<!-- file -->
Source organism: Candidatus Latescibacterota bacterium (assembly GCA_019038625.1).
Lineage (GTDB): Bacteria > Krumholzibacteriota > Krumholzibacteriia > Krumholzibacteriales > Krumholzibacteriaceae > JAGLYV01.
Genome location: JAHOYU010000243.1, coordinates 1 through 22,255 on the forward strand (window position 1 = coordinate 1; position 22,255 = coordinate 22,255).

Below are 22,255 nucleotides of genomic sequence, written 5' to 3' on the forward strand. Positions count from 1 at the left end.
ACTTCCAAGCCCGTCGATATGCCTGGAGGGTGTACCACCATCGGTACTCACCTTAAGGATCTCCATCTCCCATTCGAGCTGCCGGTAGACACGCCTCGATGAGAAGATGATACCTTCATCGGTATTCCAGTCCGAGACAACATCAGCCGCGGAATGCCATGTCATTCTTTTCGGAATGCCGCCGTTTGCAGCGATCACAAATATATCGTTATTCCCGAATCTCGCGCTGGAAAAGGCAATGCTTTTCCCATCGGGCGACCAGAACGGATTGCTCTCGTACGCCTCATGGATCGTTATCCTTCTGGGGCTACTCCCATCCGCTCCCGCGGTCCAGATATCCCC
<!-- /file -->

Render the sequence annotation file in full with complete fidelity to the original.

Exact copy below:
Source organism: Candidatus Latescibacterota bacterium (assembly GCA_019038625.1).
Lineage (GTDB): Bacteria > Krumholzibacteriota > Krumholzibacteriia > Krumholzibacteriales > Krumholzibacteriaceae > JAGLYV01.
Genome location: JAHOYU010000243.1, coordinates 1 through 22,255 on the forward strand (window position 1 = coordinate 1; position 22,255 = coordinate 22,255).

Below are 22,255 nucleotides of genomic sequence, written 5' to 3' on the forward strand. Positions count from 1 at the left end.
ACTTCCAAGCCCGTCGATATGCCTGGAGGGTGTACCACCATCGGTACTCACCTTAAGGATCTCCATCTCCCATTCGAGCTGCCGGTAGACACGCCTCGATGAGAAGATGATACCTTCATCGGTATTCCAGTCCGAGACAACATCAGCCGCGGAATGCCATGTCATTCTTTTCGGAATGCCGCCGTTTGCAGCGATCACAAATATATCGTTATTCCCGAATCTCGCGCTGGAAAAGGCAATGCTTTTCCCATCGGGCGACCAGAACGGATTGCTCTCGTACGCCTCATGGATCGTTATCCTTCTGGGGCTACTCCCATCCGCTCCCGCGGTCCAGATATCCCC